1. Dinanath, father of the defendants held the land in suit on what I will assume to be a lease. He held it under an instrument dated 11th September 1919 which was not registered though it purported to be for a period of ten years (subject to three-months' notice on either side) from 14th July 1917. Dinanath died in November 1918 and the defendants as his heirs continued his possession. On 7th December 1926 the defendants applied for a temporary lease and offered to pay in advance the annual rent to be fixed by the agent. They deposited Rs. 25, as advance rent with their proposal form as well as Rs. 10, for stamps for their new agreement. Their proposal form made no reference to the lease of Dinanath. On 1st April 1927, that is before the original term of Dinanath had expired, they received from the plaintiffs a letter saying:
the lease granted to your father Dinanath Pal which was subsequently cancelled has again been given to you at an annual rent of Rs. 25 for ten years.
2. It may be doubted whether this was in strictness an acceptance of the defendant's proposal, but I will assume that it was an acceptance and not a new offer. On 18th June 1927 the plaintiffs sent to defendants a bill for rent from 19th May 1927 to 31st March 1928 at the rate of Rs. 125 per annum giving credit for Rs. 25 as paid in December 1920. The defendants refused to pay rent at this rate and on 8th September 1927 the plaintiffs gave notice to quit at the end of three months' from the last day, September 1927. The notice recites that the defendants are in occupation as heirs of Dinanath and purports to terminate his ''license.'
3. The letter of 1st April 1927 was put in evidence by the defendants. If it can be received as evidence of a fresh tenancy, the question arises whether the terms of Dinanath's lease can be referred to show that the new arrangement was subject to three months' notice. I am of opinion that they can and that want of registration of the original lease does not prevent this. The terms are incorporated in the letter by reference to the earlier document and if the new lease was a fresh lease altogether as defendants contend, the old one can be referred to for a collateral purpose. The defendant's case before us is that they were not holding under the old lease at all, but under a new one. To find the terms of the new one, so runs the argument in this Court, we cannot look at the letter because it is not registered. The question is, can the defendants on this evidence, not as an abstract possibility, but on this evidence, prove a fresh tenancy without the letter? In my opinion they cannot. The proposal form by itself proves nothing. The repudiated bill of 18th June 1927 is against them. There is no proof that Rs. 25 was accepted as a year's rent under a new tenancy save the letter of 1st April 1927. That cannot be taken as proof of a new tenancy save upon terms which put the defendants out of Court. It is idle to say that as proof of acceptance of rent it is proof of a new tenancy contrary to its terms.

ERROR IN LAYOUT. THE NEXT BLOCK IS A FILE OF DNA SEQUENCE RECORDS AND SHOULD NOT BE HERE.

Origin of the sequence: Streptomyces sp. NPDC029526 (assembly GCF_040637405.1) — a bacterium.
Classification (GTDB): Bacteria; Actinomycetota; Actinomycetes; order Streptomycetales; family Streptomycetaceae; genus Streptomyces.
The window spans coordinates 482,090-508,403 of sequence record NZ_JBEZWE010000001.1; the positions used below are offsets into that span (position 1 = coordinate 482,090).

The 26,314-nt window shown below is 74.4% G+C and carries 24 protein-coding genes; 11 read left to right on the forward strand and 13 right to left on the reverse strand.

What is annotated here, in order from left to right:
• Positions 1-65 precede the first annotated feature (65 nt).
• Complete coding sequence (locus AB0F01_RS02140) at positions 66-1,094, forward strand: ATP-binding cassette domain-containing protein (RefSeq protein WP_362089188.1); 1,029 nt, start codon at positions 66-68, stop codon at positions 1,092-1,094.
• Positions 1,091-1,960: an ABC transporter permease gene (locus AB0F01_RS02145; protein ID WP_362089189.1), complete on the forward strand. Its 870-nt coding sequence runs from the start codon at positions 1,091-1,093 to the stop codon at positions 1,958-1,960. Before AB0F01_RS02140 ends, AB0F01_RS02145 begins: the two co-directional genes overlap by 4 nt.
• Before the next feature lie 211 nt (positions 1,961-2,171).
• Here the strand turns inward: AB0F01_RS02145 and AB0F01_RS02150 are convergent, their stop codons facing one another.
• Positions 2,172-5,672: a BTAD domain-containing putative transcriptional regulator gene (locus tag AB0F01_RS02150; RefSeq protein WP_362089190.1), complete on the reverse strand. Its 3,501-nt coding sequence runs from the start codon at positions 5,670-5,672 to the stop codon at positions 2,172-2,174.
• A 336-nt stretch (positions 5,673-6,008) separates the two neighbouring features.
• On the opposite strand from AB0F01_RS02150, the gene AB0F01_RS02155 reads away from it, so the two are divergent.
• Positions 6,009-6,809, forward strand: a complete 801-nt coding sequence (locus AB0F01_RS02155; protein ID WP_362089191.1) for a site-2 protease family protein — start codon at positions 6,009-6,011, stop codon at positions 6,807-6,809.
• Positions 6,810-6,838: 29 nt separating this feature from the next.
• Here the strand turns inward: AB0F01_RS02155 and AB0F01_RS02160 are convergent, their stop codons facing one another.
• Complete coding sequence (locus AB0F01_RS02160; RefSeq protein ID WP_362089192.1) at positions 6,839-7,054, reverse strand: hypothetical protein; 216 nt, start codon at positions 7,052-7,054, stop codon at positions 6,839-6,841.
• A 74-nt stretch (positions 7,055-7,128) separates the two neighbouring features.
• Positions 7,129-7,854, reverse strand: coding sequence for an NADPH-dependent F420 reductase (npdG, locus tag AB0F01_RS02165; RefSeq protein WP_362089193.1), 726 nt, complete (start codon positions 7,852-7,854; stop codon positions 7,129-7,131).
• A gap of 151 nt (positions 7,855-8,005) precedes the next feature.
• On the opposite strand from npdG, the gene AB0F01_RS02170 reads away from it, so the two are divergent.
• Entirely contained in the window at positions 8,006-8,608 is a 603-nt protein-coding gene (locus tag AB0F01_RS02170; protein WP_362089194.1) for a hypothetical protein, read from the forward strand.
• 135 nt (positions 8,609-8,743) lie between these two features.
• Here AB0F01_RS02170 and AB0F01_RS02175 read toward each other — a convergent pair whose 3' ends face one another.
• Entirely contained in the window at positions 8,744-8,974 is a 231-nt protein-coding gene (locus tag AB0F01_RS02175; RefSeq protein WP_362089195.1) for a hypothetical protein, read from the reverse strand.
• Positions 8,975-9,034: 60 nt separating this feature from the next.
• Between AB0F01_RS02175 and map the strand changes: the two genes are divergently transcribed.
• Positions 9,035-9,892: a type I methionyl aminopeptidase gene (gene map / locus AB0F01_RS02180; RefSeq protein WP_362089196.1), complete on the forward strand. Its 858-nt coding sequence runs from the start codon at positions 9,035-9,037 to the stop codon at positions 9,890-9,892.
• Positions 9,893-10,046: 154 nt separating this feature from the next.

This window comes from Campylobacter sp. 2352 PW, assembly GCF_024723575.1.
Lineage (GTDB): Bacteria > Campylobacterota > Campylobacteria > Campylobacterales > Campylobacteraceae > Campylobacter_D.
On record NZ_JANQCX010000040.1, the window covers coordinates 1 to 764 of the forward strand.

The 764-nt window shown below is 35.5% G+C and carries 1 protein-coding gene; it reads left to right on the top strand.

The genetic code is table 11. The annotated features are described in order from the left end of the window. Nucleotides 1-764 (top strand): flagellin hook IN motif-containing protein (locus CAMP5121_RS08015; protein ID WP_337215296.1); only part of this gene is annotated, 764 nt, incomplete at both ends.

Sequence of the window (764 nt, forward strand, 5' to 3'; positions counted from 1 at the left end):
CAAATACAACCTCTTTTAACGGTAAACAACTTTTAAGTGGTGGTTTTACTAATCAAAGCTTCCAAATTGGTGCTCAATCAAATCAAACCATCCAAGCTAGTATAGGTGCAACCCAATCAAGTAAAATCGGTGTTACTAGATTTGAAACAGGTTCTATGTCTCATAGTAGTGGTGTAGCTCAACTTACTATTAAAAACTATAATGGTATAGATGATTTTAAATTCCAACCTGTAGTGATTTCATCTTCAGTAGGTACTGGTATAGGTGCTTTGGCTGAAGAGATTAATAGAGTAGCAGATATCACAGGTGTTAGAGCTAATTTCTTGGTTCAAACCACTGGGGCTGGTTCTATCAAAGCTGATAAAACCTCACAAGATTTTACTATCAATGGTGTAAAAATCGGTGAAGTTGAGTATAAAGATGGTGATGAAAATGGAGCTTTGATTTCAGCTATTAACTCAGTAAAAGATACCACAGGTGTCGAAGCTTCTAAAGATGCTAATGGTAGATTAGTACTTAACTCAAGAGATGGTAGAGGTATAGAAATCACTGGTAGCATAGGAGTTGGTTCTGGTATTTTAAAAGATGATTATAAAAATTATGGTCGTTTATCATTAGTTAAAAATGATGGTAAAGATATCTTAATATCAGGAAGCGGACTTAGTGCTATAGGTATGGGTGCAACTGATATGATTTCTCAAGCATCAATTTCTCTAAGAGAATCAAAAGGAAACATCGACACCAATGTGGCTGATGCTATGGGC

4. I agree with the Subordinate Judge that the notice to quit is not on any view rendered invalid by reason of the recital. If it be said that the plaintiffs cannot proceed on the terms of the original tenancy as to notice, because these are not proved for want of registration of the instrument of 11th September 1919, the answer is that this argument was disclaimed before us by the defendant's advocate, and for good reason. The pleadings were badly drawn, but the original terms were not denied on the pleadings, nor were they questioned by the issues and they need not be proved now. I would allow the appeal with costs before us and before the learned Judge and restore the decree of the Subordinate Judge.
5. I agree.